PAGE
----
In a move that brings the virtual currency more in line with traditional cash, the EU’s top court yesterday ruled that transactions in bitcoin should be exempt from value added tax.
The case was fought between Swede David Hedqvist, who developed a service for exchanging traditional currency for bitcoin and vice versa, and Skatteverket, the Swedish Tax Agency.
According to the court, bitcoin could not be characterised as “tangible property”, and the transactions at issue do not fall within the concept of the “supply of good”, so are not taxable.
“The supply of services such as those at issue in the main proceedings, which consist of the exchange of traditional currencies for units of the ‘bitcoin’ virtual currency and vice versa… are transactions exempt from VAT,” the judgment said.
The ruling only applies to exchange of bitcoin for traditional currency, rather than purchases with the virtual currency.
The court agreed with Hedqvist who argued that in the case of exchange transactions, the “difficulties connected with determining the taxable amount and the amount of VAT deductible may be the same,” and so found that excluding bitcoin transactions from tax exemptions would “deprive it of part of its effect”.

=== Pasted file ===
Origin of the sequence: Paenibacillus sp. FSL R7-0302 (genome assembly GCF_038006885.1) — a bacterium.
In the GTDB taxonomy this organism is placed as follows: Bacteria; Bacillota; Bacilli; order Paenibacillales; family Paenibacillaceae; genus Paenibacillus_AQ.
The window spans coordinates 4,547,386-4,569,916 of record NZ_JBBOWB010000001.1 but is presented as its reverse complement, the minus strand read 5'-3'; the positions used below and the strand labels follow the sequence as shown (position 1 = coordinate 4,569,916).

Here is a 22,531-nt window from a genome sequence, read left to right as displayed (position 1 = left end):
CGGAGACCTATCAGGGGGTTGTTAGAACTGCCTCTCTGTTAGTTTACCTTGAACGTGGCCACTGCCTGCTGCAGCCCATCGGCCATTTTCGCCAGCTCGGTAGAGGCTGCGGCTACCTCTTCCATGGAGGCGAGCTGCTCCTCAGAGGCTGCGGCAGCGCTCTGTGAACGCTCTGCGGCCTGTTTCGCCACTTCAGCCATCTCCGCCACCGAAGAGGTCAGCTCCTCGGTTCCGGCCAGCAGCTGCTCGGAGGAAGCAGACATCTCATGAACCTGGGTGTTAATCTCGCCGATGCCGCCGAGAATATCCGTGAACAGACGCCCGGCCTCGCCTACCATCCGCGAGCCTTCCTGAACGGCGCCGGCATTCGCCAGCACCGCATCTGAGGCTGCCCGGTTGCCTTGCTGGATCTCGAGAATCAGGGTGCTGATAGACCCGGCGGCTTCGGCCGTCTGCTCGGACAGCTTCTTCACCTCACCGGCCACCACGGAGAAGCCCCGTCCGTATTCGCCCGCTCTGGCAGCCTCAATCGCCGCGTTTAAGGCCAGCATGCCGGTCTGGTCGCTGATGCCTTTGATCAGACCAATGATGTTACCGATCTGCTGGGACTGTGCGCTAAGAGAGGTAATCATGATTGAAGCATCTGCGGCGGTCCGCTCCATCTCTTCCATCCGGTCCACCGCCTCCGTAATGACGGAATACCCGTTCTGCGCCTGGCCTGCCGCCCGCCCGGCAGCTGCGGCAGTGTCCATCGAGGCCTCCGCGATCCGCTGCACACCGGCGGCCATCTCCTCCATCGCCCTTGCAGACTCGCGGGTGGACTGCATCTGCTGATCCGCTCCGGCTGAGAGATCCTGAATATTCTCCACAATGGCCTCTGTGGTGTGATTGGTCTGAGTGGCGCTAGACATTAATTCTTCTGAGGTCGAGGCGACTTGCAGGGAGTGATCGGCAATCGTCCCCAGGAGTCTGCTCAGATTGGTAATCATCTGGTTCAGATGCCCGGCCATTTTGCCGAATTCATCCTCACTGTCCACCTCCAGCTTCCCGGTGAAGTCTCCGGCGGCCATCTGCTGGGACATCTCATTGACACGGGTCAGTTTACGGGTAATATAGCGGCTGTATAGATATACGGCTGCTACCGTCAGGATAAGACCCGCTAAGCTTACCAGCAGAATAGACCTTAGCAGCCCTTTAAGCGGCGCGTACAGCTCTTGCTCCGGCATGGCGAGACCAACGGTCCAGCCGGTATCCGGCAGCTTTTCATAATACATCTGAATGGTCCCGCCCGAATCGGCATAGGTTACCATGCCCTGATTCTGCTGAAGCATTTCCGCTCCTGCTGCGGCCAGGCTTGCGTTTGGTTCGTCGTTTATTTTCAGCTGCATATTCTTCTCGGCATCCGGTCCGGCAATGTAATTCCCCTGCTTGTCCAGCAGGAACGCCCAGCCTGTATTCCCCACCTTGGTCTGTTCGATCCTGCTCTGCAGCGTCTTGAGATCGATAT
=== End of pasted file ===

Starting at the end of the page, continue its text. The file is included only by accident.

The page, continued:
Fresh off securing $63m in funding and appointing a new CFO, the Stockholm-based provider of contactless and mobile card readers has partnered with China's payments giant, UnionPay, on increasing card acceptance for European SMEs.
Coinable became the latest cryptocurrency exchange company to receive a licence that allows it to operate in the state of New York.
Wirecard has partnered with Apple Pay in France to launch boon, its mobile payment application.
It’s no secret that customers increasingly prefer to use mobile banking apps to manage their cash ‘on-the-go’ over online banking.